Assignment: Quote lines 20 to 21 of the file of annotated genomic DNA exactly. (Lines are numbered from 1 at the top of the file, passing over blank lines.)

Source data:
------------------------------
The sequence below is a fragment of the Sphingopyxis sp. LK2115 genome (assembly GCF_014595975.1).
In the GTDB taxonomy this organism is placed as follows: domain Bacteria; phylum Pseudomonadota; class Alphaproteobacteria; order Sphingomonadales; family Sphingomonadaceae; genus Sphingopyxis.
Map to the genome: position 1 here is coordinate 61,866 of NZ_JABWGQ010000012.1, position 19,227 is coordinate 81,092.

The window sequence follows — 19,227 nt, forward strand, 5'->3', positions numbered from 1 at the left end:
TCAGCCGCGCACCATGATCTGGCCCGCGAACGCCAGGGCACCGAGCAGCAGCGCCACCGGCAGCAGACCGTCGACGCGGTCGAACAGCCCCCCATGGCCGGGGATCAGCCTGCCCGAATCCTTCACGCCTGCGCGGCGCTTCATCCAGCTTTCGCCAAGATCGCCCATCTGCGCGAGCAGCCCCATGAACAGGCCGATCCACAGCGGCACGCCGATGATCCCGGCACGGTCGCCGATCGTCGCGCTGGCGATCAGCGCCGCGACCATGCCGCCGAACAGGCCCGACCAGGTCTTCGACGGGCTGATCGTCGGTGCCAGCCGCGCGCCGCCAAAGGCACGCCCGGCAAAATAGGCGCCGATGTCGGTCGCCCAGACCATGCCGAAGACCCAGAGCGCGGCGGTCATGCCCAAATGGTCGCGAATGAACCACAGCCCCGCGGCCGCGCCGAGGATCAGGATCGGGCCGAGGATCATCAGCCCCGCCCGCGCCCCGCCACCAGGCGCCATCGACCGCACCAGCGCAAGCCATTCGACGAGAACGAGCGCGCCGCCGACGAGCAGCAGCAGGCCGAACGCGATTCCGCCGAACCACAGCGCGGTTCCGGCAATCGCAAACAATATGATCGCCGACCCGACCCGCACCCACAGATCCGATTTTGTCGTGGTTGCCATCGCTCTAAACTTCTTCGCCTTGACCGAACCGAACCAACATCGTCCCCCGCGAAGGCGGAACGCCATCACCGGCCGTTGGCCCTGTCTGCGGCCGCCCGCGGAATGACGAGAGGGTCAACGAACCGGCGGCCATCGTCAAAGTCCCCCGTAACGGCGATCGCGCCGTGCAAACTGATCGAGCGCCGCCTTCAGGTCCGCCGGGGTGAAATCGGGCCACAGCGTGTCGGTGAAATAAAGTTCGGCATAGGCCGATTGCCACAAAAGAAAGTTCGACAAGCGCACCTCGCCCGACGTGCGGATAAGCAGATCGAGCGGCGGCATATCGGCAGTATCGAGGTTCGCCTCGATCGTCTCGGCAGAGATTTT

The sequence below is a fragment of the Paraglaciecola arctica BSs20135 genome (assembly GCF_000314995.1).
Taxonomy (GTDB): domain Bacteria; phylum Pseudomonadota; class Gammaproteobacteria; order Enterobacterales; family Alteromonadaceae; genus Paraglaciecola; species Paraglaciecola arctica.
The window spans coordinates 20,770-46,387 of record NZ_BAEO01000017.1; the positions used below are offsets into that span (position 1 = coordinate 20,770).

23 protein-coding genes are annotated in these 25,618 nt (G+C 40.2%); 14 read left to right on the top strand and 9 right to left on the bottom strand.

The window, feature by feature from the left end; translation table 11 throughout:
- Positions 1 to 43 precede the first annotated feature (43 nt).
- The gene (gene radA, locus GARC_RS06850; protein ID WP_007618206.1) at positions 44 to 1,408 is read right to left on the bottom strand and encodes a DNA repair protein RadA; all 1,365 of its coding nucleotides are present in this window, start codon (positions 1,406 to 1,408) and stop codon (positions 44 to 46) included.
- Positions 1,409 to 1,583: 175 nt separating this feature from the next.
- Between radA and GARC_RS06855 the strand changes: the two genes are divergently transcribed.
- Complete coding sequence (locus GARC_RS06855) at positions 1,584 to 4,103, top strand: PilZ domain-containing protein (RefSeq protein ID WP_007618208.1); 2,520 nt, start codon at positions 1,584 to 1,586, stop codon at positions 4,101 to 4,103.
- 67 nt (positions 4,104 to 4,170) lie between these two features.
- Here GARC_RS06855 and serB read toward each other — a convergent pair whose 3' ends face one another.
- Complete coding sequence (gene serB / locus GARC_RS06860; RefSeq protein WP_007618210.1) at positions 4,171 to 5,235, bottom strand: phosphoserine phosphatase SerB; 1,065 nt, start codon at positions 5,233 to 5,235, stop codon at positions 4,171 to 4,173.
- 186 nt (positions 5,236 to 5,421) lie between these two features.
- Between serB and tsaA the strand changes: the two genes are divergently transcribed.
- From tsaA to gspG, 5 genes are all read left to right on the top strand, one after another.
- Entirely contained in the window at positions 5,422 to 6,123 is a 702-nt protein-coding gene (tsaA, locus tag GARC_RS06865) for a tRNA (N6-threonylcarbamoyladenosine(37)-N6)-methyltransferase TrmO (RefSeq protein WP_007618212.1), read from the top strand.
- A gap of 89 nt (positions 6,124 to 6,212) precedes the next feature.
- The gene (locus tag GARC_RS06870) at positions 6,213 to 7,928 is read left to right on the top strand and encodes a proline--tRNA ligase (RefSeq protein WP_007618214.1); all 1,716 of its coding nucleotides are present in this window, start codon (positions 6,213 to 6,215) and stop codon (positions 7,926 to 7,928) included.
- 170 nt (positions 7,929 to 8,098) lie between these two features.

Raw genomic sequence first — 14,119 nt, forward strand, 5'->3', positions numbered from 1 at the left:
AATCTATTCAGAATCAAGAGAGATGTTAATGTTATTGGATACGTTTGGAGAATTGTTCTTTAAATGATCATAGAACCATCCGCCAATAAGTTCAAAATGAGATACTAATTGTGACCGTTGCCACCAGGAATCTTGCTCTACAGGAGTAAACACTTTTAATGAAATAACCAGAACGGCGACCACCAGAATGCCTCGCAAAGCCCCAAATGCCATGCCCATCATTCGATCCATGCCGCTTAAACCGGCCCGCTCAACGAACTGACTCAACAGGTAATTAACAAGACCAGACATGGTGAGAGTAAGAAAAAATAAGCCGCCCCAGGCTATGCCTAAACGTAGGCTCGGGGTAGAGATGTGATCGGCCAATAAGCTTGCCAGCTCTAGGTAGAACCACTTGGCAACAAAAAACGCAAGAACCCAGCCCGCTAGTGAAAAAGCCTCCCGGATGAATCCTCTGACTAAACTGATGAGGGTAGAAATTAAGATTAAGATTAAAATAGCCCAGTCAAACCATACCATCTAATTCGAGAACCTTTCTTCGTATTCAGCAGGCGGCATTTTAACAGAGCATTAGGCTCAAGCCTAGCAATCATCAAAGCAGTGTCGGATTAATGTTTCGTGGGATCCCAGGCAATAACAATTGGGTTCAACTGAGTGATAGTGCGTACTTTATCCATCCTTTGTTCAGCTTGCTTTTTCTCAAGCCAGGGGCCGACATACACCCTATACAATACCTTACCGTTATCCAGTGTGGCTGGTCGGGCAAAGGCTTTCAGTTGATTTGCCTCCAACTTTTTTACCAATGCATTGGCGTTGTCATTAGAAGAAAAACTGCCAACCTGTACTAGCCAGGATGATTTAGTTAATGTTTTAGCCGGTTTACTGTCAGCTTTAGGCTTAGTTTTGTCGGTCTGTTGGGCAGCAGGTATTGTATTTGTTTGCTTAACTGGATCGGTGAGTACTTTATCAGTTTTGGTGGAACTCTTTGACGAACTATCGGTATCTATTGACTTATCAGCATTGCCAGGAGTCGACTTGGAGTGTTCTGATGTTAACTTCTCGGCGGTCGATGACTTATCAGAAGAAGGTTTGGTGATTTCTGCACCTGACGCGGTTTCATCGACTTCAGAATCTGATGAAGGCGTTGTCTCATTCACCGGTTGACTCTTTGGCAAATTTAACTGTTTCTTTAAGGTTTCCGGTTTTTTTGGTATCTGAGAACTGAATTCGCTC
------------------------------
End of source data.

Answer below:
- Between serB and tsaA the strand changes: the two genes are divergently transcribed.
- From tsaA to gspG, 5 genes are all read left to right on the top strand, one after another.